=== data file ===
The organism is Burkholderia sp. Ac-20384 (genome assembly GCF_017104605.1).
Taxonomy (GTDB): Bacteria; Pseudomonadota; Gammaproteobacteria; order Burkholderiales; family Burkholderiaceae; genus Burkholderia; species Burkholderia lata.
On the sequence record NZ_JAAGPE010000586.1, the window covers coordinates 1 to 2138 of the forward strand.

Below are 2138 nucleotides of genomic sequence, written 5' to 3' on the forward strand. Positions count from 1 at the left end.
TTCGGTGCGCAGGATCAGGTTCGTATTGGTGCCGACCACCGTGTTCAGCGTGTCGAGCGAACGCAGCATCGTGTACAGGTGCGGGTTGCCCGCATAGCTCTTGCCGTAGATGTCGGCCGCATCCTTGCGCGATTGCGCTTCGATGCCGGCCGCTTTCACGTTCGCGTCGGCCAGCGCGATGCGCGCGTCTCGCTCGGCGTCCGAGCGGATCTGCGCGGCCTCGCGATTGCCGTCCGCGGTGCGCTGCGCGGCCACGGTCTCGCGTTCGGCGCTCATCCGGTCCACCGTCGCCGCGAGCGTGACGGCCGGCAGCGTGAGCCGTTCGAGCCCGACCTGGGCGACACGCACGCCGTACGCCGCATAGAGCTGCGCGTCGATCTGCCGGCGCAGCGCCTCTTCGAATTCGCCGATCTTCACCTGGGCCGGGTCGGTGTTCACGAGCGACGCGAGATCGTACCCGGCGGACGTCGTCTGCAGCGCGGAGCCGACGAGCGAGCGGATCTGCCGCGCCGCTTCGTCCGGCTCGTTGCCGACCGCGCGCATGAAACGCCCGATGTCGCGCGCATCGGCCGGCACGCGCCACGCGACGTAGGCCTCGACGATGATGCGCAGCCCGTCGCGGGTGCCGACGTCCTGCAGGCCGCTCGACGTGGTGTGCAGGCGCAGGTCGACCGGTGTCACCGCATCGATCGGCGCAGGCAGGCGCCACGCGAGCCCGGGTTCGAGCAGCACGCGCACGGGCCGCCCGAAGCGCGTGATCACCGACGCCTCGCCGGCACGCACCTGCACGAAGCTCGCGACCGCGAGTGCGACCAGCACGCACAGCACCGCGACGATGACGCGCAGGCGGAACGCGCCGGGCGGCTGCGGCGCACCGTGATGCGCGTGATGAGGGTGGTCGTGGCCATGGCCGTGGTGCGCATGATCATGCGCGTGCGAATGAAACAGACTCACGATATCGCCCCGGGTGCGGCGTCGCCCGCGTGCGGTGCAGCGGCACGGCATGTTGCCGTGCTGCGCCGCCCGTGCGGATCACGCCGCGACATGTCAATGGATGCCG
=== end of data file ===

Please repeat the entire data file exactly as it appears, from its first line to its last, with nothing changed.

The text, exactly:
The organism is Burkholderia sp. Ac-20384 (genome assembly GCF_017104605.1).
Taxonomy (GTDB): Bacteria; Pseudomonadota; Gammaproteobacteria; order Burkholderiales; family Burkholderiaceae; genus Burkholderia; species Burkholderia lata.
On the sequence record NZ_JAAGPE010000586.1, the window covers coordinates 1 to 2138 of the forward strand.

Below are 2138 nucleotides of genomic sequence, written 5' to 3' on the forward strand. Positions count from 1 at the left end.
TTCGGTGCGCAGGATCAGGTTCGTATTGGTGCCGACCACCGTGTTCAGCGTGTCGAGCGAACGCAGCATCGTGTACAGGTGCGGGTTGCCCGCATAGCTCTTGCCGTAGATGTCGGCCGCATCCTTGCGCGATTGCGCTTCGATGCCGGCCGCTTTCACGTTCGCGTCGGCCAGCGCGATGCGCGCGTCTCGCTCGGCGTCCGAGCGGATCTGCGCGGCCTCGCGATTGCCGTCCGCGGTGCGCTGCGCGGCCACGGTCTCGCGTTCGGCGCTCATCCGGTCCACCGTCGCCGCGAGCGTGACGGCCGGCAGCGTGAGCCGTTCGAGCCCGACCTGGGCGACACGCACGCCGTACGCCGCATAGAGCTGCGCGTCGATCTGCCGGCGCAGCGCCTCTTCGAATTCGCCGATCTTCACCTGGGCCGGGTCGGTGTTCACGAGCGACGCGAGATCGTACCCGGCGGACGTCGTCTGCAGCGCGGAGCCGACGAGCGAGCGGATCTGCCGCGCCGCTTCGTCCGGCTCGTTGCCGACCGCGCGCATGAAACGCCCGATGTCGCGCGCATCGGCCGGCACGCGCCACGCGACGTAGGCCTCGACGATGATGCGCAGCCCGTCGCGGGTGCCGACGTCCTGCAGGCCGCTCGACGTGGTGTGCAGGCGCAGGTCGACCGGTGTCACCGCATCGATCGGCGCAGGCAGGCGCCACGCGAGCCCGGGTTCGAGCAGCACGCGCACGGGCCGCCCGAAGCGCGTGATCACCGACGCCTCGCCGGCACGCACCTGCACGAAGCTCGCGACCGCGAGTGCGACCAGCACGCACAGCACCGCGACGATGACGCGCAGGCGGAACGCGCCGGGCGGCTGCGGCGCACCGTGATGCGCGTGATGAGGGTGGTCGTGGCCATGGCCGTGGTGCGCATGATCATGCGCGTGCGAATGAAACAGACTCACGATATCGCCCCGGGTGCGGCGTCGCCCGCGTGCGGTGCAGCGGCACGGCATGTTGCCGTGCTGCGCCGCCCGTGCGGATCACGCCGCGACATGTCAATGGATGCCG